JOURNEY TO THE BOTTLE
Kérastase’s natural Aura Botanica line from start to finish.
while switching to natural products seems ideal, when it comes to hair care, it always seemed challenging since some organic shampoos tend to cause scalp irritation or leave strands coarse and dry. But when a proven brand like Kérastase enters the playing field, they finally provide the market with options that can give our tresses the shine and texture we want. The premium hair-care brand has released Aura Botanica, and together with Kérastase Aura Botanica Ambassador Amanda Griffin-jacob, I visited the argan forest in Agadir, Morocco, and the L’oréal Research and Development Labs in Paris, France, to discover how naturality, sustainability, social responsibility and performance meet in this four-piece range. It was an eye-opening experience that assured me the Aura Botanica line isn’t comprised of just any garden-variety hair-care products. “I like to equate the experience to something like ‘farm to table,’ but in this case, it’s ‘from nut to bottle,’” replied Amanda when I asked for her thoughts on our immersion in Agadir. “It was amazing to see the argan seed on the tree, and then in the lab creating a shampoo and conditioner—things you don’t think of when you’re in the shower.”
During our time in Morocco, we experienced argan four ways, starting with its most organic form, as a nut. We met Berber women from the Tamainoute and Toudarte cooperatives, both of which work with L’oréal for the supply of argan oil used in the Aura Botanica line. The women taught us the traditional method of cracking the nuts open with rocks (more difficult than it sounds as there’s skill involved in using enough force to get the shell open without smashing your fingers in the process). They also shared how their work at the cooperatives has helped them better their lives and that of their families: One speaker shared that she was finally able to fix the roof of their home, while another was able to buy a refrigerator for her family.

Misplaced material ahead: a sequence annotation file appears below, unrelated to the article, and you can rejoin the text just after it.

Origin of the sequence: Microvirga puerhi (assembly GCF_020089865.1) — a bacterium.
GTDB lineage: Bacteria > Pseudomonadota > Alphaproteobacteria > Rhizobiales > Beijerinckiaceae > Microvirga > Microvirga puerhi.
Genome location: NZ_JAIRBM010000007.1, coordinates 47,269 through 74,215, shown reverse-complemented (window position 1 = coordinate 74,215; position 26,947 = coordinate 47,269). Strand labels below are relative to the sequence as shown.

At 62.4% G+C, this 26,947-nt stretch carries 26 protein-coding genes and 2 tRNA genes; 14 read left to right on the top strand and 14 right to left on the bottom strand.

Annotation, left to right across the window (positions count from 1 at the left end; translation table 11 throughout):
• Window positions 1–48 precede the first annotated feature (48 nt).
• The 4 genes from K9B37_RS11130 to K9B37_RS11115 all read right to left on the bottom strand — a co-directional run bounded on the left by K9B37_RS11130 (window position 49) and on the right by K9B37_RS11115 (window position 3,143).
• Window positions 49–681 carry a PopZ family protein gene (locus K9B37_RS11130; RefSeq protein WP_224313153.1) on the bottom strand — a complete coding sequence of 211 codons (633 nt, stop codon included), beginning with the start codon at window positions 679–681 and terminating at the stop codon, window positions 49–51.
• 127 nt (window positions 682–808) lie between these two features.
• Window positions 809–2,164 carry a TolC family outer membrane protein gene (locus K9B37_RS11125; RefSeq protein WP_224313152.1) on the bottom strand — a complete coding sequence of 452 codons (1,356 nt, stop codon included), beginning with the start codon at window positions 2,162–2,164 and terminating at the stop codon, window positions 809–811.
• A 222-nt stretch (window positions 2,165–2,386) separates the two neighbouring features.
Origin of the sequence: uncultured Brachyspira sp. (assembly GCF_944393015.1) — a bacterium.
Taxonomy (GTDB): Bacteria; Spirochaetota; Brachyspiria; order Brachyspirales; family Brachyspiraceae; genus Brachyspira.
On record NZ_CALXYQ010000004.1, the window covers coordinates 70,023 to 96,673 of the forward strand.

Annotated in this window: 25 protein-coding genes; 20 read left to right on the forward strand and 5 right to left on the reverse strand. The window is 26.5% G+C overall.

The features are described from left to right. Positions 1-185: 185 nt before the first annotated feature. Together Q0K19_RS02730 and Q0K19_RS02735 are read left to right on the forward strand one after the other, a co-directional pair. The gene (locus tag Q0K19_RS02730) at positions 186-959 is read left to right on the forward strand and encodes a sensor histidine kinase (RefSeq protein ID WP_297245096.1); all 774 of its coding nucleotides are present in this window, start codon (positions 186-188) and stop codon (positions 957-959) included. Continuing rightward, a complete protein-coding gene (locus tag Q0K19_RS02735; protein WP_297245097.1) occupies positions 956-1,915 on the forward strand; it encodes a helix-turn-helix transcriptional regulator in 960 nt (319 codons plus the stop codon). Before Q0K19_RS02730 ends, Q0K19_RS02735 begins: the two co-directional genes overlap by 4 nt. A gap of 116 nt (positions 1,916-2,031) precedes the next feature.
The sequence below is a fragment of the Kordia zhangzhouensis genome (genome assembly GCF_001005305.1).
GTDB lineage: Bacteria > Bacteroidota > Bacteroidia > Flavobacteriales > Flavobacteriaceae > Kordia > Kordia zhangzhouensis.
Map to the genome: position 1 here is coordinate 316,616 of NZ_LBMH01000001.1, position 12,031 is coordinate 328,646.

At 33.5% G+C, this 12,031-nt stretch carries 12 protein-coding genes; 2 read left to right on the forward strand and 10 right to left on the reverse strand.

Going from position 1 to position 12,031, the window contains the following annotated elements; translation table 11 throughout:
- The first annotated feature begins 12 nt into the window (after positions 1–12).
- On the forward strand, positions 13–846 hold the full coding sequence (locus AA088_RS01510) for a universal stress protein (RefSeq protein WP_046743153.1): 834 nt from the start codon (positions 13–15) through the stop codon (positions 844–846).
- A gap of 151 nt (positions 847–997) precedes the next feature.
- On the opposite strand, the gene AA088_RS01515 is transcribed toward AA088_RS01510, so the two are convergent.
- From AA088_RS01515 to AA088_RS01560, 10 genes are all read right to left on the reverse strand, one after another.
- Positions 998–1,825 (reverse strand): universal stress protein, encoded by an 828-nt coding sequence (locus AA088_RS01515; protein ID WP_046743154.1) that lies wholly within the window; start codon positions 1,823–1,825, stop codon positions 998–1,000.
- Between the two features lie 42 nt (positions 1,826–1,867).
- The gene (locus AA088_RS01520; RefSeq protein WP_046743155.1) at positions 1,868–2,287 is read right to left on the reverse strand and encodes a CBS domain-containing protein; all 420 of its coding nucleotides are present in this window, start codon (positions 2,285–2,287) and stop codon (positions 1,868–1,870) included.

This is part and parcel of the L’oréal Group’s sourcing program for social inclusion—what they call solidarity sourcing. Their commitment is to enable 100,000 people from underprivileged communities have access to work. Rachel Barré, L’oréal’s head of sustainable sourcing, explained that by providing long-term business support, they can make a sustainable positive impact on the livelihood of the communities from where they source their ingredients.
Our second and third encounters with argan came with a visit to the argan forest. Unlike the lush woodlands and jungle landscapes we’re accustomed to seeing in photos and films, this was a range of shrubby trees peppering the desert hills of Agadir. According to Prof. Zoubida Charrouf, PH.D., of the Mohammed V University of Rabat, UNESCO listed the argan forest as a biosphere reserve in 1998. The trees are unique to Morocco and, apart from providing food, shelter and livelihood for the region’s dwellers (human and animal), they also protect the terrain against desertification.
Atop a high point in the forested mountains, overlooking the Agadir Sea, we were welcomed by a Bedouin tent that was decorated with colorful rugs and cushions. We were given a taste of argan as food: the choice to dip flatbread in argan oil or almond butter made with argan oil, or biting into dense cubes of argan paste (the richly flavored remains of argan nuts after the oil is expressed).
Lastly, we experienced the deeply moisturizing properties of argan oil on the skin through a massage at the Hotel Sofitel Agadir Thalassa Sea and Spa. The amberhued oil felt warm as it was rhythmically spread all over. What’s particularly nice is how it seeped into the skin, giving it suppleness rather than leaving a slick layer in the way some oils do. It wasn’t hard to imagine how argan oil can provide similar nourishment for the hair, whose cells are similar to the skin.
A quick trip to the souk summarized everything we had seen as we discovered an array of argan products both for culinary and cosmetic use. According to Prof. Zoubida, locals use argan to treat ailments like heart disease and fertility, to moisturize skin and deal with acne and wrinkles, and on hair to improve volume and promote growth. All this deepened our appreciation for how something that comes from nature can provide so much.
1. Aura Botanica’s full product range on a bed of argan nuts, whose oil is used in the formula. 2. Berber women of Morocco showed us the traditional method of cracking argan nuts with stones. 3. Tea service in the lovely Bedouin tent and a fragrant cup...